I’m allergic to wool. More specifically, I’m allergic to lanolin. It’s not just wool that can give me hives, it’s everything from lotions to soaps. And by “give me hives” I mean “give me some of the worst hives you’ve ever seen, where I get itchy bumps that swell up and get flaky and huge and gross and last for at least a week and can leave a scar when all I did was touch that darn sweater in the store.” This means that I didn’t even try to knit with wool until a couple of months ago.
It also means that trips to the yarn store are downright painful. Not only can I not buy the stuff, I can’t even walk up to the display and run a finger over a skein. Yarn-buying excursions are well-thought-out events. I first check the fiber content by very carefully picking up a skein by the ball band or asking someone to check for me. Wool, especially where it’s labelled by breed, is dangerous. If it’s highly processed, that’s a good sign; superwash varieties are usually fine, percentages smaller than 20% are sometimes okay, and anything labelled “organic” should be treated with great caution. You know how some knitters like to pick up yarn and smell it? Apart from the fact that getting unknown yarn that close to my face is incredibly dangerous, if the yarn has that nice, rich, wooly smell, it means that it has lanolin in it.
Alpaca and angora fibers are usually all right, as long as they’re used in conjunction with other safe fibers. Mohair is like this, too, although I’ve never tested any 100% mohair yarns, so I’m not sure if this is due to processing or the nature of the fiber itself. (As an aside, I’ve considered adopting an angora bunny or two. I grew up with house rabbits, and loved it. The majority of rabbits shed a lot, so I’d might as well get some fiber from all the plucking that I’d end up doing anyway. On the other hand, I also love the Mini Rex breed, which doesn’t shed, and my apartment right now doesn’t allow pets, so we’ll see.)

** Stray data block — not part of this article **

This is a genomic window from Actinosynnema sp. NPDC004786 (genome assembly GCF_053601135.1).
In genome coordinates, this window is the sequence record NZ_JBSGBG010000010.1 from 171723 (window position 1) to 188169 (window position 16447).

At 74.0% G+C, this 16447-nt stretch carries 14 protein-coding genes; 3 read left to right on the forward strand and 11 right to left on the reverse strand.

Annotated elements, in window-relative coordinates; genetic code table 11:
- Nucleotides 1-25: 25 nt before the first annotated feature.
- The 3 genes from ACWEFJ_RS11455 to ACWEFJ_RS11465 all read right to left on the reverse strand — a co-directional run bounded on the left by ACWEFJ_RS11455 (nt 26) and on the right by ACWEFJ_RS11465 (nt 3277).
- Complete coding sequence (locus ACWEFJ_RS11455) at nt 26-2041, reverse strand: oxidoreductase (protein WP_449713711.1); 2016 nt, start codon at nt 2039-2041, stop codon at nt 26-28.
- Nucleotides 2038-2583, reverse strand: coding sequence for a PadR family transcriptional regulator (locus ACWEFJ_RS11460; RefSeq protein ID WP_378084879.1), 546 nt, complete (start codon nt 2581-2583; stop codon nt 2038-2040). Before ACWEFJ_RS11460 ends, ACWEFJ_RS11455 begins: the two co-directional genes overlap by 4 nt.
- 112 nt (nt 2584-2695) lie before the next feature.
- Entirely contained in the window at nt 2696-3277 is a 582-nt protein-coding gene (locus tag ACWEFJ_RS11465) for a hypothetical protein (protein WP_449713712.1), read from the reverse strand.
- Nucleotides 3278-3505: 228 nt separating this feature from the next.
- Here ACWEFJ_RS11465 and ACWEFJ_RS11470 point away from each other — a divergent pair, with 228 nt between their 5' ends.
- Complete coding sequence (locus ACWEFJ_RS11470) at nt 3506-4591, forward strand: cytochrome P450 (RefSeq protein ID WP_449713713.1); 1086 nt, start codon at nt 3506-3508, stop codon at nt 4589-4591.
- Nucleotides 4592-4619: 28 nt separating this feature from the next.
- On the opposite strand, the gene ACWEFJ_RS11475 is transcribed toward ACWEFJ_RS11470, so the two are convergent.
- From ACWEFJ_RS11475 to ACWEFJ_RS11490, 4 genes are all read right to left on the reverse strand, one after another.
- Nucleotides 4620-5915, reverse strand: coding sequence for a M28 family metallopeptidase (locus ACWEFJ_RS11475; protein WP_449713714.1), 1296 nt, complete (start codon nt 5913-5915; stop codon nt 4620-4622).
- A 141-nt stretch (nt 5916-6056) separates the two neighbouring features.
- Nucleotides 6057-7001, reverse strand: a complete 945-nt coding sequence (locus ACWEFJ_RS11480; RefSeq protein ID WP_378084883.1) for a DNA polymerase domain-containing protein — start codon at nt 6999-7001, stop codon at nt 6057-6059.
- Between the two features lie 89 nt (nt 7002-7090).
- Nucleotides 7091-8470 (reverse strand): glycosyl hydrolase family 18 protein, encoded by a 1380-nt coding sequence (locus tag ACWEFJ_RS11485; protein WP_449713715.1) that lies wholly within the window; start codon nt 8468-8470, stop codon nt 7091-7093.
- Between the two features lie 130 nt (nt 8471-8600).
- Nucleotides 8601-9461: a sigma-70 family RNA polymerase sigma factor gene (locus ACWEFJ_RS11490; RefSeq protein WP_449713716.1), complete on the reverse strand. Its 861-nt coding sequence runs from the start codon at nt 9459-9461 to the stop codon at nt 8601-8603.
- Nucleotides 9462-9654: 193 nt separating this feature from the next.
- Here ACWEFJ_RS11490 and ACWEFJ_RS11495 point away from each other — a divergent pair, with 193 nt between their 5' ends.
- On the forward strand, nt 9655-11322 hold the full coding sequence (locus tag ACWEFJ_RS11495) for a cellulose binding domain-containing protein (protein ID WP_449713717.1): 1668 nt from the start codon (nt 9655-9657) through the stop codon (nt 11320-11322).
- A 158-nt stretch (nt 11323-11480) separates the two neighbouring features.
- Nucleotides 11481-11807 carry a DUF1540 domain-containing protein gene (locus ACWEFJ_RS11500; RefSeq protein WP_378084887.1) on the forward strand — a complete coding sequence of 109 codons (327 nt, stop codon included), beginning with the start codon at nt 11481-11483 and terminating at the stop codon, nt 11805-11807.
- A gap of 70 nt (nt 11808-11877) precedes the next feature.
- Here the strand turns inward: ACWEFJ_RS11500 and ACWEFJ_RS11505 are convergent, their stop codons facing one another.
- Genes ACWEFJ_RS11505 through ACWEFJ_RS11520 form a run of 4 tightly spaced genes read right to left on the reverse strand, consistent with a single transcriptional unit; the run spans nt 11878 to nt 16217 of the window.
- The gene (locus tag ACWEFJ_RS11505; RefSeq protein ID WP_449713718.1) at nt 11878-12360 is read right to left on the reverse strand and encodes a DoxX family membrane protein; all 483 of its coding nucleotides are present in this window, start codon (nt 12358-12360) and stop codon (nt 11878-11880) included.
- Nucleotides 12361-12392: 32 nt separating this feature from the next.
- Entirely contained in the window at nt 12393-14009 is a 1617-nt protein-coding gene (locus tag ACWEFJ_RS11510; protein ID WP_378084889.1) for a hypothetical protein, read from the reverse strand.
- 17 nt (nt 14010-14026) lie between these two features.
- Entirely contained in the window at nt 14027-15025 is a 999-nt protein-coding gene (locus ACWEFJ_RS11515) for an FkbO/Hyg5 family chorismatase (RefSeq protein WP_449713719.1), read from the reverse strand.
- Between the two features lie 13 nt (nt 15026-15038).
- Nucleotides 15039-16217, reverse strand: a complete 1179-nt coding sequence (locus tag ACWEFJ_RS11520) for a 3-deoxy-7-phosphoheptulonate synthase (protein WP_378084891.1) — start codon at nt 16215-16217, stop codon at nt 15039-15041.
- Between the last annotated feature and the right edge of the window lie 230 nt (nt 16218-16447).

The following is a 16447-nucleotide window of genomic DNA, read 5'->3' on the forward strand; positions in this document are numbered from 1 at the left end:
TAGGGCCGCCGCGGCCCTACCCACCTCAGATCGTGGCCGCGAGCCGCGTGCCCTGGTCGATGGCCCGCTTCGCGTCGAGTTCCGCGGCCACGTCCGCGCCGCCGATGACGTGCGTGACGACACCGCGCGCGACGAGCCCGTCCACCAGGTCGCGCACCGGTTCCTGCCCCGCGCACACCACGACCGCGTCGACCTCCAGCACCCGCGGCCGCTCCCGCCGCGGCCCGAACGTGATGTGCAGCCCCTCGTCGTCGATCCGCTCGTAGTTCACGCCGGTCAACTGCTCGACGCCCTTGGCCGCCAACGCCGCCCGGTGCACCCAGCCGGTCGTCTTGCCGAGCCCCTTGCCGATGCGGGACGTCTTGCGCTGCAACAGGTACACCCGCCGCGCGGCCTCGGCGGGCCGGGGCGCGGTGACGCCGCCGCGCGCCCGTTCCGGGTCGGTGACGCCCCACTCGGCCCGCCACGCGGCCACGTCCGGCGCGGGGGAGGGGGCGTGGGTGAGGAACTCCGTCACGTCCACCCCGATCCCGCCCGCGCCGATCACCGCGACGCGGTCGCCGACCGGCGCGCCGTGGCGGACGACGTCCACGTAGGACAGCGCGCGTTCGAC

Once I’ve checked the fiber content, I pick a couple of yarns to test. I rub a skein against my inner forearm, and wait for 15 minutes or so. If I don’t have hives by then, I’m usually all right.
For example, Knit Picks Wool of The Andes ought to give me hives, because it’s 100% wool, and labelled by breed (a cross of Merino and Corriedale). I only bought a little bit of it the first time that I ordered it because I was so nervous. Knit Picks is a relatively safe brand for me, which I think has to do with the fact that they’re using faster, harsher processing techniques; a lot of small producers’ products are especially dangerous for me.
Now, Wool of the Andes doesn’t give me hives, per se, but if I knit with it for too long, it does make my hands very chapped and dry. If I let it go for too long (more than about 30-45 minutes of knitting) my knuckles will actually crack and bleed, which is clearly good for neither me nor the yarn. If I stop to wash my hands and reapply my super special sensitive skin hand lotion, things are better, but the handwashing itself takes a toll. The yarn is better after I wash it, too. In fact, the felted heel patches that I made for my fuzzy pants lo these many weeks gone are perfectly fine. I’ve even touched them to my face and neck with no adverse reaction. I’ve also soaked some Wool of the Andes in dish soap, and that seemed to clear up the itchiness just fine. Unfortunately, soaking whole skeins risks felting the whole thing, so I’ll continue knitting and then washing for now.
So, to those wool-allergic knitters, have hope! Try more highly processed fibers, test carefully before you buy, wash well before you wear, and if you come up with more ideas, let me know.